Racial differences in family health history knowledge of type 2 diabetes: exploring the role of interpersonal mechanisms

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Published by Oxford University Press on behalf of the Society of Behavioral Medicine 2018.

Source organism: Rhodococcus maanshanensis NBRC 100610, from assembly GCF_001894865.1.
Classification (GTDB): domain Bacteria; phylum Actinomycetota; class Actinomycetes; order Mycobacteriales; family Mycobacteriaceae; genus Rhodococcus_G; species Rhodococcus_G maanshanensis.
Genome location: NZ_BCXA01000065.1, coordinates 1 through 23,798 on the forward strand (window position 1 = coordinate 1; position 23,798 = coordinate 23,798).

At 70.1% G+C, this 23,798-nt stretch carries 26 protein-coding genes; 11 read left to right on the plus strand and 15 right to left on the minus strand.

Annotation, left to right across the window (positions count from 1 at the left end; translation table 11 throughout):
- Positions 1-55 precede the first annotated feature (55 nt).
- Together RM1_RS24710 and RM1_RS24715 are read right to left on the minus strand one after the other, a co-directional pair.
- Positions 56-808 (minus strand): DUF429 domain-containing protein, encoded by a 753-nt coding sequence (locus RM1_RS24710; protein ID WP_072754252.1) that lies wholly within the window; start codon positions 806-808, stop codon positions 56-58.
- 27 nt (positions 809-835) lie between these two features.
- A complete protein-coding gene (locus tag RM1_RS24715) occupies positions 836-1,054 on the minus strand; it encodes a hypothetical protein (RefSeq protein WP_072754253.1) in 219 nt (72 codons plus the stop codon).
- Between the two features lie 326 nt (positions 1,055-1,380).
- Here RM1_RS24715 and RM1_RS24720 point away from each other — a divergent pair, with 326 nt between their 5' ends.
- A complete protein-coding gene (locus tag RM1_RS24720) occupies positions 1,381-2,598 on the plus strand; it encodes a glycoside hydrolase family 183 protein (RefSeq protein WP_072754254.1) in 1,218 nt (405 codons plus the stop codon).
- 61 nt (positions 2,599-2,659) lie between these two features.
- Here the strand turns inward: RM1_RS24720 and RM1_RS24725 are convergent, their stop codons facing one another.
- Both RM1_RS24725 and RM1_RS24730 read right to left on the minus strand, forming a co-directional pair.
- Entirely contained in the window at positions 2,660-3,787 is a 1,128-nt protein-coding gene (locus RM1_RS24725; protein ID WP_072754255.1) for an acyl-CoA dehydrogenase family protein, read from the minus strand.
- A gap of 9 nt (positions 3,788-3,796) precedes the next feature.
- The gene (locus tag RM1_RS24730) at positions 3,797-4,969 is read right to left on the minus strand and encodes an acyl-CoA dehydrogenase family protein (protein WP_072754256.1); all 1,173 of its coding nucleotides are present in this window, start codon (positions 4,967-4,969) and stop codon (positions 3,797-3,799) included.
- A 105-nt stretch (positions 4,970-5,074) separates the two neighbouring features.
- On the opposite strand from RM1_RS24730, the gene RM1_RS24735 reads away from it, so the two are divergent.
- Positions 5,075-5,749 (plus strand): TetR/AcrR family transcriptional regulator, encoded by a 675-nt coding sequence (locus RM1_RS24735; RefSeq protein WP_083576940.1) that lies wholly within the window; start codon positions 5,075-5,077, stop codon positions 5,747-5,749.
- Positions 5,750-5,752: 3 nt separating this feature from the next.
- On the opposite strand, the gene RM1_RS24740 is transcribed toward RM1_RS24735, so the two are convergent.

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1869-6716
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1613-9860
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10.1093/tbm/ibx062
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Abstract